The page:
Comic Sans walks into a bar and the bartender says ‘We don’t serve your type’.
Simon Garfield’s book is a collection of stories (his description). It is not a linear history – it hops about, picking a typeface, or a topic, or a theme. He is strong on the ‘romance’ of type – the heroes, the stories, the legends. He also has a crack at making the technicalities accessible, although that aspect of the book is a bit hit and miss. To start with, there is the distinction between the terms Typeface and Font (or Fount): I had to read his explanation of the difference several times to work out that he was confirming what I’d already thought – a Typeface is a particular design of type, with all its letters, characters and cases, and a Font is a complete set of all the letters and characters in a particular size (so a Typeface has a range of Fonts). OK – so we’re agreed (I think), but it is comforting to be told that the words are now used interchangeably. It is however utterly fascinating to be told about the elements of typeface design – the balance and shape of the white space enclosed by the letters, the tiny variants in serif design, the proportions of the letters. It is amazing to have pointed out that in a particular design, the verticals of the letters are infinitesimally thicker at the base than the top, to avoid the sensation that the letters are toppling over.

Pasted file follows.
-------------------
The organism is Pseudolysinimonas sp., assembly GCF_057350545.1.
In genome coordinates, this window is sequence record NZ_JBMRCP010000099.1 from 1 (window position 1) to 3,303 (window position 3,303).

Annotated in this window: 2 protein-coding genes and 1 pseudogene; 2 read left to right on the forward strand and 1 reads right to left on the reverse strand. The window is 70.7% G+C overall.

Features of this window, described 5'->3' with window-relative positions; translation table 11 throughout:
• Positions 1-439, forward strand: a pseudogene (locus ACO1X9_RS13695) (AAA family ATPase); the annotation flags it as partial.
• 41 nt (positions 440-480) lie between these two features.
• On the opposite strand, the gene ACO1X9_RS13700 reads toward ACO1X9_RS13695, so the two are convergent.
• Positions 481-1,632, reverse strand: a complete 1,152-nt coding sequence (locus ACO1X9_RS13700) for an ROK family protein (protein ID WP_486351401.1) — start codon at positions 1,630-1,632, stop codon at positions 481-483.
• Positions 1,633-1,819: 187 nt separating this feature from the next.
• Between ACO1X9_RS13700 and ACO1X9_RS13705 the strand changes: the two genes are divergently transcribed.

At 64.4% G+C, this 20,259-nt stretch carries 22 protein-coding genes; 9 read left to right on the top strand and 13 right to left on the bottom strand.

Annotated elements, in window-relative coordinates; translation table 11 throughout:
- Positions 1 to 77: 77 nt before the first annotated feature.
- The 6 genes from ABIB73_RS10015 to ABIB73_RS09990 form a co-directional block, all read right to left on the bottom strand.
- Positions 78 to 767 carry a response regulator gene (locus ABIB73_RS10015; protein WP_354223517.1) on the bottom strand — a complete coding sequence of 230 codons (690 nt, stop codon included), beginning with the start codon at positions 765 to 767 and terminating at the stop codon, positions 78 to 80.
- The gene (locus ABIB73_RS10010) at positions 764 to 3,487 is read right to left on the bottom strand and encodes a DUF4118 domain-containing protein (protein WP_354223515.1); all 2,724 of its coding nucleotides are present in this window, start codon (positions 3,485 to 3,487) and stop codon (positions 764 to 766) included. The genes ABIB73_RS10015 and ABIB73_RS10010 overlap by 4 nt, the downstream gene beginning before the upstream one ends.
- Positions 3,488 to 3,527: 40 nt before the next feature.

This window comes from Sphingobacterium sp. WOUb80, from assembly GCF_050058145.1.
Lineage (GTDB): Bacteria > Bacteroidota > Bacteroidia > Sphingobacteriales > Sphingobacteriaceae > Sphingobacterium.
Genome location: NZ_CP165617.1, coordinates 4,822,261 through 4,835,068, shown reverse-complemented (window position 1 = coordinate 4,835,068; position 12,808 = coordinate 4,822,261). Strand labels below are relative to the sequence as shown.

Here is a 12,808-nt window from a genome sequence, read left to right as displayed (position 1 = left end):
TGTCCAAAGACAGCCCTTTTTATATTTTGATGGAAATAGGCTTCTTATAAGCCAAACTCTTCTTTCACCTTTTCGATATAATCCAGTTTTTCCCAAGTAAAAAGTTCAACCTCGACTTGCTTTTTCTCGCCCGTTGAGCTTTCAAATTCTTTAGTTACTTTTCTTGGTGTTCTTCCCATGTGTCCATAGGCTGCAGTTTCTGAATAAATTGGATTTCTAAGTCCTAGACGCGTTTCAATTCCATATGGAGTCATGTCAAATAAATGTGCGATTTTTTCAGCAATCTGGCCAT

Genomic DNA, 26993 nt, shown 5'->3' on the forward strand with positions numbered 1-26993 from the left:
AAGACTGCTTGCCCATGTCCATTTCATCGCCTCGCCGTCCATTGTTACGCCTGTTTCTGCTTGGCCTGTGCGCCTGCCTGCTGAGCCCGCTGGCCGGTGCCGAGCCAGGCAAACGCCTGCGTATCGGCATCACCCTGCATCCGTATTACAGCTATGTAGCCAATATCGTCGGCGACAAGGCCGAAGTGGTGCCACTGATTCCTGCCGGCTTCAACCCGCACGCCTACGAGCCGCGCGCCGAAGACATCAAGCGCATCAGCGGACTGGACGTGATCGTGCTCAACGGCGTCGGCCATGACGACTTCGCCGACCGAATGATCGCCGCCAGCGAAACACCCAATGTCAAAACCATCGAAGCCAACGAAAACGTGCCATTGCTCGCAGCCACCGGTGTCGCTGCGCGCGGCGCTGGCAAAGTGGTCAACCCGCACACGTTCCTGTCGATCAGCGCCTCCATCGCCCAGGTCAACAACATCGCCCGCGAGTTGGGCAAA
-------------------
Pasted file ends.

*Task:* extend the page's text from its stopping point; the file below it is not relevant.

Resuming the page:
Only after he tells us about the notoriety of Comic Sans does he recount the history of Gutenberg’s perfection of moveable type in the 1450s, and his development of the two first fonts as we know them , Textura and Bastarda. Both are based on scribal handwriting styles. He explores the difference between the Black Letter and Italic styles, and the recent takeover in our lives of sans serif fonts – Helvetica, Univers, Arial. He explores Readability and Legibility, and seeks to explain why Cooper Black works well 10 feet high on the side of an Easyjet plane, but is very hard on the eyes in blocks of text on the page – it’s legible, but not readable. We also find out how important typefaces have been in the careers of those who create the look and feel of the world we inhabit – Steve Jobs, for instance, and design guru Neville Brody.
There’s a great chapter called DIY, that covers the ways in which we all became amateur typographers at one time or another: the messy fun of the John Bull Printing Outfit, the funky crudeness of Dymo Tape, and the sheer masochistic horror of Letraset (life was too short ever to get any good at Letraset). In between thematic chapters, there are shorter riffs on particular fonts – their origin, and any legends associated with them. Altogether, it’s a book that’s full of enthusiasm, wonder, facts and fun. It’s a bit relentless if read from end to end, but a great joy to hop about in, dipping into random chapters that take the fancy – and it’s obviously designed like that.